The sad closing of a beloved retailer can be pinned on a number of factors, but here is one theory that everyone has overlooked.
This past week saw the sad end to the slow, lingering demise of one of the most beloved retailers of our generation, Toys “R” Us.
The company announced that it will close all 735 US stores, leaving over 30,000 employees without jobs and effectively ending its 70-year run as America’s favorite toy store — and most expensive playground on earth.
For most, the closure came as no surprise. The company filed bankruptcy in September of last year in order to restructure debt and introduce changes to be more competitive. The advances, which included in-store augmented reality games and children’s playrooms, proved to be ineffective — not to mention a few years too late — in attracting more shoppers from the comforts of their couches this past holiday season.
Most believe it was Walmart and Target, the two leading toy retailers in the US, who slowly and steadily eroded market share from Toys “R” Us. Others believe it was the rise of Amazon and consumers’ move to online shopping that has and continues to be the bain of all traditional retailers.
Other more sophisticated analysts will point to massive debt the company carried as a result of being taken private in 2005, saddling it with over $5 billion and yearly interest payments of over $400 million.
The sad truth is, however, that the reason that Toys “R” Us failed is much less obvious. I believe it was because of the company’s mascot: Geoffrey the giraffe.
Think about it — what do we really know about giraffes? They have abnormally long necks, which figuratively puts their heads in the clouds and literally makes them too tall to have any meaningful relationships. They make almost no sound and are herbivores, typically preyed on by more aggressive hunters like lions, hyenas and Jeff Bezos.
Moreover, according to National Geographic, giraffes spend up to 20 hours a day eating and sleeping as little as five to 30 minutes. How can any marketing mascot be productive and creative with that routine?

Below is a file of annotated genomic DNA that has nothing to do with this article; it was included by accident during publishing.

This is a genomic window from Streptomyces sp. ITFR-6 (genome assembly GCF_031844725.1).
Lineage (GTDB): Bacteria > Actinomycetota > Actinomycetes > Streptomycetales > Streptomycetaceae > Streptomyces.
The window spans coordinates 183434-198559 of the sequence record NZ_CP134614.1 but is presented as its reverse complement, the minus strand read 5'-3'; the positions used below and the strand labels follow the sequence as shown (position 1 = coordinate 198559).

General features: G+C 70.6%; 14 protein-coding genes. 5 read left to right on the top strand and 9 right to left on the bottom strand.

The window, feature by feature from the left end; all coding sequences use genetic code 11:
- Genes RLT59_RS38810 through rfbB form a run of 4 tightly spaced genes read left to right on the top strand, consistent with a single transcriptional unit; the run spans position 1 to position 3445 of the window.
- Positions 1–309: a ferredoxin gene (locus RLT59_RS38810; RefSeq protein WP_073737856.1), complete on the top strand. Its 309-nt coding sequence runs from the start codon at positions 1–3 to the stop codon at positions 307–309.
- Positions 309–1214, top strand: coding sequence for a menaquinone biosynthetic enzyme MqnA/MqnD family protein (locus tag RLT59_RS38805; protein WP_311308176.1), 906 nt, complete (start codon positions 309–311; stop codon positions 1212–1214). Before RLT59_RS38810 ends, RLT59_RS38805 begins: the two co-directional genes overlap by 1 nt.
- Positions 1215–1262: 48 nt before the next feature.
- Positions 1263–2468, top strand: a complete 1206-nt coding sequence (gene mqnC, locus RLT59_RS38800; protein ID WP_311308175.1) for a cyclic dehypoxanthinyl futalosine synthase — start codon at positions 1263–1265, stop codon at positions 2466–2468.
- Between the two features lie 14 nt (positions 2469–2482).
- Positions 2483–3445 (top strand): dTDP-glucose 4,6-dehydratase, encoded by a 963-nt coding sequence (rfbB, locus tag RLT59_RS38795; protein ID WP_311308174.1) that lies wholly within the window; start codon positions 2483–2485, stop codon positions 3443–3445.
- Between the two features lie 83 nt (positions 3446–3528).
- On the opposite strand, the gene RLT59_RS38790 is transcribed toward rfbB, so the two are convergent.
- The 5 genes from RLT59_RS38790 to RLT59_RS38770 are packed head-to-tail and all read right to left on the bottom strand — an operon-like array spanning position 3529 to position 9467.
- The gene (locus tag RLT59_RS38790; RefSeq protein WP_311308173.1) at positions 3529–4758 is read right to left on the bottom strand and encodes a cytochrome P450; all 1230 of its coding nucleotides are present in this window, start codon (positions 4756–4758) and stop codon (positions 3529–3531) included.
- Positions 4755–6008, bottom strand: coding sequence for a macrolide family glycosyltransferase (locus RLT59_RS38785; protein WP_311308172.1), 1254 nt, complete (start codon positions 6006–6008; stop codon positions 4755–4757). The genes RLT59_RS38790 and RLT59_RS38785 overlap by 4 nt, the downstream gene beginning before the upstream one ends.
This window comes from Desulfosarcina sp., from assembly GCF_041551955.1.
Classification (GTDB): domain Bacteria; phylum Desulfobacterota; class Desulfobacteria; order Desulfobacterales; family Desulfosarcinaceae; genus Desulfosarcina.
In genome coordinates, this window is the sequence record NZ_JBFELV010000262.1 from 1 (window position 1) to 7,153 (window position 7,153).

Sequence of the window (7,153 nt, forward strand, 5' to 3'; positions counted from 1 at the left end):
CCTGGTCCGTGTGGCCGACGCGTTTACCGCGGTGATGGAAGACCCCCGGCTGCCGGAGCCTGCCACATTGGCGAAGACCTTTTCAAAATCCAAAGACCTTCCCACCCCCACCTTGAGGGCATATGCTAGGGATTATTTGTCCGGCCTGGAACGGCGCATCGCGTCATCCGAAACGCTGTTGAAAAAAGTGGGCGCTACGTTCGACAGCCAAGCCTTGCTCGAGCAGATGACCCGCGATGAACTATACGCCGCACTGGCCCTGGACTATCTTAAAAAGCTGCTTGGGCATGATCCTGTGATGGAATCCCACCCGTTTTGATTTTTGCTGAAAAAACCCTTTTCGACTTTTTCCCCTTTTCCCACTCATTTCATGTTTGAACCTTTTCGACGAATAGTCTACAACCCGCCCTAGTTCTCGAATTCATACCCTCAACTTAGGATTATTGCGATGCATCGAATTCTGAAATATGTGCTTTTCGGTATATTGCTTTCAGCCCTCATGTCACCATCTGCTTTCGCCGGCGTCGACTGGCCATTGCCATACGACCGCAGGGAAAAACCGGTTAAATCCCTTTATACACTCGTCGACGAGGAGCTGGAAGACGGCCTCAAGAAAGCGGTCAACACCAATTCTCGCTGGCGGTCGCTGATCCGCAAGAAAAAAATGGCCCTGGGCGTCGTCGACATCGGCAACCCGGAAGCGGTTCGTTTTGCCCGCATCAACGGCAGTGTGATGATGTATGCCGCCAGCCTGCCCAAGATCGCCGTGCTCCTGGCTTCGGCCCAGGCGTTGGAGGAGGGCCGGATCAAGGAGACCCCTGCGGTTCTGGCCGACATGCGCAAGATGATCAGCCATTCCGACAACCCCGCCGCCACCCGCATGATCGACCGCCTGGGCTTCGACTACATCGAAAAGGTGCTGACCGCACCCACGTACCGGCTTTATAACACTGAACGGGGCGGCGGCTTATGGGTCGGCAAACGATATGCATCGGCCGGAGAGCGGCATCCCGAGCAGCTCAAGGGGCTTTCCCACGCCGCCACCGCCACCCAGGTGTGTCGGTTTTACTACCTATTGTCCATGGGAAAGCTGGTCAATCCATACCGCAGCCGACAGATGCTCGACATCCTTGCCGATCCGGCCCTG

Let us also look at TRU’s competitors. Target once boasted Bullseye, a lovable bull terrier with a conveniently placed red target “birthmark” over his left eye. But Bullseye last appeared in 2015 and is reported to be retired and enjoying a life on a ranch without the speculating eyes of investors, according to Globe and Mail.
On the other hand, the closest thing Walmart has to a mascot is a boring, yellow, never-flinching smiley face, which harkens more to the drugs and rock and roll era of the 1960’s than a wholesome family retailer. But here’s the thing — Walmart is Walmart, a force that long ago took the reigns of the nation’s top retailer and can pretty much do what it likes.
And lastly, Amazon. Amazon has no known mascot — unless you count its Dr. Evil-resembling and highly visible founder, Jeff Bezos. More appropriate perhaps is Amazon’s in-home personal assistant, Alexa, which had remarkably found itself in 22 million homes by the end of 2017, according to Forbes.
A personal assistant, I might add, that sits in your house and is constantly listening to every conversation you are having. That sounds more like a villainous piece of spy technology than a mascot.
So, while we all mourn the fall of a retail giant, one that provided countless wonderful memories for generations of Toys “R” Us kids, I hope we don’t overlook the valuable lesson that derived from this sad fall.
Far more critical than adapting to a quickly advancing and globalizing business world, staying ahead of rapidly progressing technology, and understanding the changing preferences and buying habits of new digital generations, you simply need to have a more lovable or maniacal mascot. Take your pick.
What do you think? What other reasons do you believe led to the demise of Toys “R” Us? Share your thoughts with others in the comments below.